Martin and David spend time together and Martin asks where David came from and who made him. David answers that the first thing he remembers is a bird. Martin urges him to draw it. Music is very light and ethereal using oboe, flute, celesta, strings and electronics to create a suitably mysterious and airy atmosphere for the discussion of the two boys. The music builds to a light crescendo with a bubbling clarinet line supported by the strings and a synthesized choir that is cut off when Martin remarks on David’s origins making the robot boy yet more insecure about his status in the family.

11. Canoeing with Pinocchio (3m1) (1:37) (Officially unreleased, Oscar Promo Disc 2 track 9):
Martin, knowing how desperately David wants his mother to love him, brings a book to Monica to read. It is Pinocchio by Carlo Collodi. Cryogenic’s theme is restated as if to remind of the time when Monica used to read to Martin in the Cryogenics lab but here it is also used to imply Martin’s evil intent. The picture here is totally opposite of the music to suggest something is wrong as we see Monica reading to the boys in a boat bobbing on a pond on a sunny afternoon and yet we hear the coldness of the music. Soon it subsides as we see Monica reading by Martin’s bedside and David listening on the floor. Here we hear Monica’s theme which expresses David’s wish to become a real boy as she reads the segment where Pinocchio pleads for the Blue Fairy for the same thing. And it is here that David’s first idea or dream of becoming real is formed through which he hopes to achieve his mother’s complete love.

12. David and the Spinach (3m1) (1:02) (Officially unreleased, Oscar Promo Disc 2 track 10):
The Swintons are having a dinner and Martin goads David into an eating contest with him. As he wants so very much to act like a real human child and possibly best his adversary David gives in to Martin’s bullying. First the ever level-headed Teddy and then both parents try to stop it but David wants to show his mother he can eat like a real boy so he in a moment of determined anger shoves a spoon full of spinach into his mouth. Suddenly his face melts down as he is not supposed to eat at all and he malfunctions. This short cue is played mainly by the strings rising to a slow crescendo and develops a sense of urgency, shock and dismay as it swells while David’s face prolongs horribly.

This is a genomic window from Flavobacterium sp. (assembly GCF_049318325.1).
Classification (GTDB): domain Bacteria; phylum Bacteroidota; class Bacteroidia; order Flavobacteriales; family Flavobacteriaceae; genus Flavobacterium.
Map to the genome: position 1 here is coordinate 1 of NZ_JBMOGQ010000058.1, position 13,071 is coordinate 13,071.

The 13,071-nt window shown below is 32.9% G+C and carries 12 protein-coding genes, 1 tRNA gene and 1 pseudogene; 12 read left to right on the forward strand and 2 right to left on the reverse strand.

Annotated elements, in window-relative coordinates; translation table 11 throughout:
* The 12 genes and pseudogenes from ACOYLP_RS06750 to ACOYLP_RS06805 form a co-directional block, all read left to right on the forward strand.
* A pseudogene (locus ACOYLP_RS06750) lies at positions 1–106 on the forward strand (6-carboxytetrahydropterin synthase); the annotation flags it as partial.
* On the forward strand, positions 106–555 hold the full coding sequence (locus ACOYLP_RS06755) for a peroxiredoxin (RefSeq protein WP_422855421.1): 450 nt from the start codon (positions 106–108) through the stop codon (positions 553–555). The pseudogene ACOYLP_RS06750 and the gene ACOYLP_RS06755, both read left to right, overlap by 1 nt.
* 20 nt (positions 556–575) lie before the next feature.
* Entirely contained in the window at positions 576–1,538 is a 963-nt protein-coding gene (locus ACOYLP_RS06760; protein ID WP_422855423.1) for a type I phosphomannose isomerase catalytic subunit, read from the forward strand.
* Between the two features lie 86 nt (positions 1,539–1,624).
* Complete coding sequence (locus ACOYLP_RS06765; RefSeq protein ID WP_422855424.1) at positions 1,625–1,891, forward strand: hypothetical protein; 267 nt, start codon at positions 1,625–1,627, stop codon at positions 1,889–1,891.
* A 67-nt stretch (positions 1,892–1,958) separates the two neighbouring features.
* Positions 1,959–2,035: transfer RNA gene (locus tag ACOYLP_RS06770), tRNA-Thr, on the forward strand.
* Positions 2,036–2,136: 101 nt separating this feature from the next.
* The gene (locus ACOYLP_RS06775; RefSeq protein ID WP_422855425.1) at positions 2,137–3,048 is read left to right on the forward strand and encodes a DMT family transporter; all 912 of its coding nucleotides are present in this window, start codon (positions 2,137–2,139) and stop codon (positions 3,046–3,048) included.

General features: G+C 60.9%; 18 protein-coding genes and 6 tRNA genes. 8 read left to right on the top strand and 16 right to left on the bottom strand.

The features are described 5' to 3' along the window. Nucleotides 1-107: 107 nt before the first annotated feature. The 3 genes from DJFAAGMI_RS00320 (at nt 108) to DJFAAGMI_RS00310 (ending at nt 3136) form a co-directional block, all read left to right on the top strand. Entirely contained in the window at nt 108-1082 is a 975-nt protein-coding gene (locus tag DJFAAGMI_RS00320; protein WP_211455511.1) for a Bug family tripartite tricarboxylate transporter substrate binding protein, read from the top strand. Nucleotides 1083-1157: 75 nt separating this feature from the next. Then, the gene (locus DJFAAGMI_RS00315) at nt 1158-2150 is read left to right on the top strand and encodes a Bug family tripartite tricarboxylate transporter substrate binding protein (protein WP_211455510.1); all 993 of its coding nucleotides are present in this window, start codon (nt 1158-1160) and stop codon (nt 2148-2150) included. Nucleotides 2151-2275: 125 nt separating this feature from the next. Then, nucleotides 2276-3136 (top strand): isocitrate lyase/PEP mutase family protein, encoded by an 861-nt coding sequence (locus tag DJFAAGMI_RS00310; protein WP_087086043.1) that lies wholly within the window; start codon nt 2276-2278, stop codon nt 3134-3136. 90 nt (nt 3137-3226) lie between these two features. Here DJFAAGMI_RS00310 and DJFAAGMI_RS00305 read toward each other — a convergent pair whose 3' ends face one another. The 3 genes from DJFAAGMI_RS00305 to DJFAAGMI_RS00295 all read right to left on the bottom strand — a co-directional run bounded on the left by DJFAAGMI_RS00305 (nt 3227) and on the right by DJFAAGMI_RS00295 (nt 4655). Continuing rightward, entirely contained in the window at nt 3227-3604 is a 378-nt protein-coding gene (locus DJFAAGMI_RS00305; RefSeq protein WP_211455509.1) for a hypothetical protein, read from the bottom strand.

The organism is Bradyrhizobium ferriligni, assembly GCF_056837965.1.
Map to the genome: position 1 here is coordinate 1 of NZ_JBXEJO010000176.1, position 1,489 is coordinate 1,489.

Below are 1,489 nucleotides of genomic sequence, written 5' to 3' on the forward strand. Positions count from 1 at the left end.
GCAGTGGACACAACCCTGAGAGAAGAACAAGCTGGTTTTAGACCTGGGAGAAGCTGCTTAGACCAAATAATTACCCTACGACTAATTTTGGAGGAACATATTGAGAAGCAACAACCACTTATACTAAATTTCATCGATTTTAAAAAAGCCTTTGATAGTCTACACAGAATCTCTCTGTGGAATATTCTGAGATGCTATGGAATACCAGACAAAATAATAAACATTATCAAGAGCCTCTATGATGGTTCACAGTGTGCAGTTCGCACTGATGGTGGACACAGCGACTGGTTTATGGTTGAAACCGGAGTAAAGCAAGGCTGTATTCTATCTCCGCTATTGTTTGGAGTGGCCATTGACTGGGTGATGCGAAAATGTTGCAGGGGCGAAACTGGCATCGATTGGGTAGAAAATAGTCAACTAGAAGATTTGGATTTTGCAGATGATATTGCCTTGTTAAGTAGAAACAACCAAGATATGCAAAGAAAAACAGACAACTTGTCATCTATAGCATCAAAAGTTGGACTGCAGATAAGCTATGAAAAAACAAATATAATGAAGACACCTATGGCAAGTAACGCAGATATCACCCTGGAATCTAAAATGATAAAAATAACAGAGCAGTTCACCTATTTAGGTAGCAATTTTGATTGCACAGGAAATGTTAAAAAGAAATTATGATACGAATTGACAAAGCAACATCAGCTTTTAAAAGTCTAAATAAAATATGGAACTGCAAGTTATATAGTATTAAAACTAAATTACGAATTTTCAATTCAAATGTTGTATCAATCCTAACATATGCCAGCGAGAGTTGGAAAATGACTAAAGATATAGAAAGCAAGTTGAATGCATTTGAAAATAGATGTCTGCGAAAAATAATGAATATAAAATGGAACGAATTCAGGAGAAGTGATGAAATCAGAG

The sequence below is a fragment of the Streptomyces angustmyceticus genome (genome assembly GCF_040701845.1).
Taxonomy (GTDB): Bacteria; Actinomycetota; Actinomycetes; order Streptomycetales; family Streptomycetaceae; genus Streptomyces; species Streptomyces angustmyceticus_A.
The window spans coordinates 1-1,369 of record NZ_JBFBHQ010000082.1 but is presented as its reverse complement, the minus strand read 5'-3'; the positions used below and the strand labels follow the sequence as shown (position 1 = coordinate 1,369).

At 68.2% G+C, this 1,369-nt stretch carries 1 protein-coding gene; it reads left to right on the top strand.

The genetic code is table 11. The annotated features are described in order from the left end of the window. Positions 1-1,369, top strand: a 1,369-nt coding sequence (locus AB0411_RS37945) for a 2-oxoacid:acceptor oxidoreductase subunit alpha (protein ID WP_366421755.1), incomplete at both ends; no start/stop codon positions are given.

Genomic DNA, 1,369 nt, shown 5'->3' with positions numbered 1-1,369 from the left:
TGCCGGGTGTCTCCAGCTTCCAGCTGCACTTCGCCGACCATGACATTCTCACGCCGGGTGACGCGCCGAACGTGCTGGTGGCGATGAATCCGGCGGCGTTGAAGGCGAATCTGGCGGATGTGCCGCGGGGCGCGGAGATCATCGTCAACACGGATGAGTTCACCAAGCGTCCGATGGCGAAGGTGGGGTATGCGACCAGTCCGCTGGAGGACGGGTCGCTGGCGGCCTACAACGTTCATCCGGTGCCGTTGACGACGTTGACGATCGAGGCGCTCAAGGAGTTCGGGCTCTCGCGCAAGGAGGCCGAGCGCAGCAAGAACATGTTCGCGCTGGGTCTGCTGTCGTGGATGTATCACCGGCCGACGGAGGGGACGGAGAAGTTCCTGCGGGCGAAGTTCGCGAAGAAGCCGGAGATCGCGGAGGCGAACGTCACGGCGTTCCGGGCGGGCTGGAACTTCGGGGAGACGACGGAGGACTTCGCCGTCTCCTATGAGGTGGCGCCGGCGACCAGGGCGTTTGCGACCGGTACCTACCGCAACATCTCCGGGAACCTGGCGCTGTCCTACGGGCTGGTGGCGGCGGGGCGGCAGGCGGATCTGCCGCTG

13. The Operating Scene (3m3) (2:07) (Unused. Officially unreleased, Oscar Promo Disc 2 track 11):
As David is being cleaned after the dinner incident and the family is gathered around the operating table, two mechanics in nonchalant fashion chat around the robot’s opened machinery and chide him playfully for making a mess. Cool ethereal synthesizer sheen and subtle ghostly synth choir evoke alienness of the scene, sizzling of percussion, deep rumbling piano chords and growls from tuba all fashion a mood of apprehension and slight horror, strings sliding slowly in high register, a cool and dispassionate portrait of this slightly off-kilter imagery.

The cue went unused in the movie as again Spielberg lets the scene speak for itself without underscore. But yet again the film makers found another placement for this music, the cue appearing late in the film as Gigolo Joe explains to David in Rouge City how humans hate the Mechas.

14. The Scissor Scene (3m4) (3;46)(Officially unreleased, Oscar Promo Disc 2 track 12):